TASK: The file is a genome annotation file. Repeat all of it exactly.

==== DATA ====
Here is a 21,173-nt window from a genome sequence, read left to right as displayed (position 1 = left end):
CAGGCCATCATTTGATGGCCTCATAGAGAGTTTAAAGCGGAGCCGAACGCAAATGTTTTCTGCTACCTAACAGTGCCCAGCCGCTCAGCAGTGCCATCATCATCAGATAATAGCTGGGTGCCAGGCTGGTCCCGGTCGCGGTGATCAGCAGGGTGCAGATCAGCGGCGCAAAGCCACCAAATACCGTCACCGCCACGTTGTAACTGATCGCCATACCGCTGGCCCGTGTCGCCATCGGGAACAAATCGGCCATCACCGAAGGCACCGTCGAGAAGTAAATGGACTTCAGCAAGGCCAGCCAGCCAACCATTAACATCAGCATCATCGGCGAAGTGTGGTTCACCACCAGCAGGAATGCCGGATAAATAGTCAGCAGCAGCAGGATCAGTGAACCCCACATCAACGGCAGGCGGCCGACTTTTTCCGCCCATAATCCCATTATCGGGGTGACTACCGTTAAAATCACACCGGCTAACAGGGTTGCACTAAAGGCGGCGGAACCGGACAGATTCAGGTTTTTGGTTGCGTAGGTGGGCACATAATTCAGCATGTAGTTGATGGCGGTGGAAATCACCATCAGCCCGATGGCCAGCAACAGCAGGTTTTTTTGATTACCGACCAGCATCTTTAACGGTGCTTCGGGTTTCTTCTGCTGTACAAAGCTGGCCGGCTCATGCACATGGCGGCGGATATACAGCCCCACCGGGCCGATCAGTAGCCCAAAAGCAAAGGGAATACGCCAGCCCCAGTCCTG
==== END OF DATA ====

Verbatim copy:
Here is a 21,173-nt window from a genome sequence, read left to right as displayed (position 1 = left end):
CAGGCCATCATTTGATGGCCTCATAGAGAGTTTAAAGCGGAGCCGAACGCAAATGTTTTCTGCTACCTAACAGTGCCCAGCCGCTCAGCAGTGCCATCATCATCAGATAATAGCTGGGTGCCAGGCTGGTCCCGGTCGCGGTGATCAGCAGGGTGCAGATCAGCGGCGCAAAGCCACCAAATACCGTCACCGCCACGTTGTAACTGATCGCCATACCGCTGGCCCGTGTCGCCATCGGGAACAAATCGGCCATCACCGAAGGCACCGTCGAGAAGTAAATGGACTTCAGCAAGGCCAGCCAGCCAACCATTAACATCAGCATCATCGGCGAAGTGTGGTTCACCACCAGCAGGAATGCCGGATAAATAGTCAGCAGCAGCAGGATCAGTGAACCCCACATCAACGGCAGGCGGCCGACTTTTTCCGCCCATAATCCCATTATCGGGGTGACTACCGTTAAAATCACACCGGCTAACAGGGTTGCACTAAAGGCGGCGGAACCGGACAGATTCAGGTTTTTGGTTGCGTAGGTGGGCACATAATTCAGCATGTAGTTGATGGCGGTGGAAATCACCATCAGCCCGATGGCCAGCAACAGCAGGTTTTTTTGATTACCGACCAGCATCTTTAACGGTGCTTCGGGTTTCTTCTGCTGTACAAAGCTGGCCGGCTCATGCACATGGCGGCGGATATACAGCCCCACCGGGCCGATCAGTAGCCCAAAAGCAAAGGGAATACGCCAGCCCCAGTCCTG